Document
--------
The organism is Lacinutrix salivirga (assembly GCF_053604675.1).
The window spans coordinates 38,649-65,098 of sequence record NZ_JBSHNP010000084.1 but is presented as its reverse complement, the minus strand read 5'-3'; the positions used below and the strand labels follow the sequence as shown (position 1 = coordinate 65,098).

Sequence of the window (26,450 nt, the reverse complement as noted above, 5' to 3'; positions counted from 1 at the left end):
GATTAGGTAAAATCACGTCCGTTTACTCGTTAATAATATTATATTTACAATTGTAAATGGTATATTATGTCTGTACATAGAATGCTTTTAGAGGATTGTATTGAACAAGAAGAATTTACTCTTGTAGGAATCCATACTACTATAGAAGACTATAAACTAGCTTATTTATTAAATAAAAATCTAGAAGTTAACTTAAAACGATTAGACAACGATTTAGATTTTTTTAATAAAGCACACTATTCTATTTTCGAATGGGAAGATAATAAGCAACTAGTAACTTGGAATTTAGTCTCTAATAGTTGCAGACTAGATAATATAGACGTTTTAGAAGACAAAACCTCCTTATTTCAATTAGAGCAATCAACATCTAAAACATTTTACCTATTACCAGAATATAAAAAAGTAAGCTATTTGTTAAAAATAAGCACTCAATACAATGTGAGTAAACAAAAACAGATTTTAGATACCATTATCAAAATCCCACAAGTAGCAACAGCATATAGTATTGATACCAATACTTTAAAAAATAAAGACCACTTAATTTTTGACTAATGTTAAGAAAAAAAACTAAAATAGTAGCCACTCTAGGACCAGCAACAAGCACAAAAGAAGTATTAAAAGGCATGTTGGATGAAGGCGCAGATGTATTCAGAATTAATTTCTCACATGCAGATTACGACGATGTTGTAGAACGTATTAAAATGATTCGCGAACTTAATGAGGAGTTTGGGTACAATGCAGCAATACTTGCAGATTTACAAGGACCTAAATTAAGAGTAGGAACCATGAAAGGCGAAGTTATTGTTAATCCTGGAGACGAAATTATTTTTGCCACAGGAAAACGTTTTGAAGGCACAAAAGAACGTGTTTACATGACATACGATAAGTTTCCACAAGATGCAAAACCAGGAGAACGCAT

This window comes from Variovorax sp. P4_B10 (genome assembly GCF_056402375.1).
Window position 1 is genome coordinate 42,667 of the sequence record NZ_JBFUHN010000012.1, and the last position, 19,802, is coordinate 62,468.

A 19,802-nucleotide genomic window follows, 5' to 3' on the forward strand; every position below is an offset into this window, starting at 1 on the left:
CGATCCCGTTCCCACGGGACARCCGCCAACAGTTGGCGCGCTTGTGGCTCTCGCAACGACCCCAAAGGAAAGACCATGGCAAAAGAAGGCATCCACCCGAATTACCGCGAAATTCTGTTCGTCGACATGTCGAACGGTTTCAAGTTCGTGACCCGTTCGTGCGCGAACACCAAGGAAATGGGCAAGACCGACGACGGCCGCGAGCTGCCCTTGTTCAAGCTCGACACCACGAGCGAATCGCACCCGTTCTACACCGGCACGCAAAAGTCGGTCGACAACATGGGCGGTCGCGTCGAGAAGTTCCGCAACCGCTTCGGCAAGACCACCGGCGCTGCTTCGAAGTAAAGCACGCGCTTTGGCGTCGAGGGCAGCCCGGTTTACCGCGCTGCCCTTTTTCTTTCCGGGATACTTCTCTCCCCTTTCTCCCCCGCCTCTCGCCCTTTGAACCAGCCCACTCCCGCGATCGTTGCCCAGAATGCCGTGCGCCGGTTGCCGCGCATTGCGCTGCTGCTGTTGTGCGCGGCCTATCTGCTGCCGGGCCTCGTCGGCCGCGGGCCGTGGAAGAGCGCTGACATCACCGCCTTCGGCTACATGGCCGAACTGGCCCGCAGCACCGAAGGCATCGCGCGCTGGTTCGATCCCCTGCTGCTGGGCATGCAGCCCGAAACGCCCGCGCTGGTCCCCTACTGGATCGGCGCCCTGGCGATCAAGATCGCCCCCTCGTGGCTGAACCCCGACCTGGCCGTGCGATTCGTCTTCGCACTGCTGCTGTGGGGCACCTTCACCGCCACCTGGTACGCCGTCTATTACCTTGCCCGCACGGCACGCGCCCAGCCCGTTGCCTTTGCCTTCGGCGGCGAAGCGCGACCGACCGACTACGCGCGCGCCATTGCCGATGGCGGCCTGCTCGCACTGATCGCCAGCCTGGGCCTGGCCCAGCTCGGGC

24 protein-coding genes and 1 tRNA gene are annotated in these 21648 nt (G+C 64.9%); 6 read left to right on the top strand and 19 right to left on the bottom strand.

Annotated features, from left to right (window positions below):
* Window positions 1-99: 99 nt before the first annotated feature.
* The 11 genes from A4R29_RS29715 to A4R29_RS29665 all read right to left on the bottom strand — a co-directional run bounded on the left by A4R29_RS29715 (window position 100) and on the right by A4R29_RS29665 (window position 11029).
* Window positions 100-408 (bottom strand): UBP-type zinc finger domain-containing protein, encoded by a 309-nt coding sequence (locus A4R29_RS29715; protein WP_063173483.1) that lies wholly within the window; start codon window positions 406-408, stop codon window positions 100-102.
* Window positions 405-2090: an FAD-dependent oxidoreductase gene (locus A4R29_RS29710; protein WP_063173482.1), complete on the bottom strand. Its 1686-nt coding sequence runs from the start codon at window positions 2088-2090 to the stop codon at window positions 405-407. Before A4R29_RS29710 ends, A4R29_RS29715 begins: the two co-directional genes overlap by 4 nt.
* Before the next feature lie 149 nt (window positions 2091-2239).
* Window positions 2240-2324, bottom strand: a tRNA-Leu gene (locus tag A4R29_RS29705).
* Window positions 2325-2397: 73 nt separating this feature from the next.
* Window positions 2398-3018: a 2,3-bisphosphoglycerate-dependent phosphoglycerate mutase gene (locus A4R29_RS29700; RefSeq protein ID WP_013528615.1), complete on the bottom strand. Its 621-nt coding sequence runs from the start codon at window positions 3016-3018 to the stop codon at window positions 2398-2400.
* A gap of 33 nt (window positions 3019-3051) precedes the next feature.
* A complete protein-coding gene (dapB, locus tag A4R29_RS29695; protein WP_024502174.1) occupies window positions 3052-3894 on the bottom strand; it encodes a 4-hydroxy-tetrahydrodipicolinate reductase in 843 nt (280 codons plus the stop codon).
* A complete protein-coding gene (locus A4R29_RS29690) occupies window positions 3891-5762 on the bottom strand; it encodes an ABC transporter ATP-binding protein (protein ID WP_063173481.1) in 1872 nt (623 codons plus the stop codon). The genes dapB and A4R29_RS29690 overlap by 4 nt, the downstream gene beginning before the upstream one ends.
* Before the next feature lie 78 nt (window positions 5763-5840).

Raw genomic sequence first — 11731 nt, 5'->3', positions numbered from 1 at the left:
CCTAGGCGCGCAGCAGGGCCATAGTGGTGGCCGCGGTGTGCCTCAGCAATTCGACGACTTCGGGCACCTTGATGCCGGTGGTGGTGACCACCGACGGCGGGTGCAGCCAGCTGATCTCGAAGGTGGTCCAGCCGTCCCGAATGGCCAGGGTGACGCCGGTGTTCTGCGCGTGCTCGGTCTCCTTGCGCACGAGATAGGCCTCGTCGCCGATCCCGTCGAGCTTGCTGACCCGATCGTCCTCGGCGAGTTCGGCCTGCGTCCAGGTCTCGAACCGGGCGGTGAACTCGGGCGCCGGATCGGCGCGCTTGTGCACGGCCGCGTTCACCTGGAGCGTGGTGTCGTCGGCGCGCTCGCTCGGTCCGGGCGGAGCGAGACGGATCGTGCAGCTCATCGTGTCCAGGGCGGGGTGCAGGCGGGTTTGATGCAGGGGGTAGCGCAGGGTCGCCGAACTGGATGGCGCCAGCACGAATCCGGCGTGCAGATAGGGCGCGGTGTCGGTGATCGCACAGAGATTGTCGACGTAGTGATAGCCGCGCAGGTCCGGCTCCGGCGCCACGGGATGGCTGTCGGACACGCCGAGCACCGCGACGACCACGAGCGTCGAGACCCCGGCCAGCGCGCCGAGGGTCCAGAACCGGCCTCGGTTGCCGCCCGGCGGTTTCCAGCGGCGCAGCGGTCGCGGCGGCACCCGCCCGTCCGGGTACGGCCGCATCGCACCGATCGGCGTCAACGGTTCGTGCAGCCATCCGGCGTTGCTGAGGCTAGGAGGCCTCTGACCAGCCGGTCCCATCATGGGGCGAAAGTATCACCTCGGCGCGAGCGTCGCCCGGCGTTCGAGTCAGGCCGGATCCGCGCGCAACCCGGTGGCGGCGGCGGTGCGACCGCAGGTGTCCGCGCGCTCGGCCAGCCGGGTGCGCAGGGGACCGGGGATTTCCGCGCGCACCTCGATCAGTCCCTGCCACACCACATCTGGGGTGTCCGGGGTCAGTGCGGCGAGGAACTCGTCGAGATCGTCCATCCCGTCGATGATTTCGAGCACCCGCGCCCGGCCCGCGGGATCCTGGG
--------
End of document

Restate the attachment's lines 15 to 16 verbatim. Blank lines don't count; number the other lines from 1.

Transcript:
* Before the next feature lie 149 nt (window positions 2091-2239).
* Window positions 2240-2324, bottom strand: a tRNA-Leu gene (locus tag A4R29_RS29705).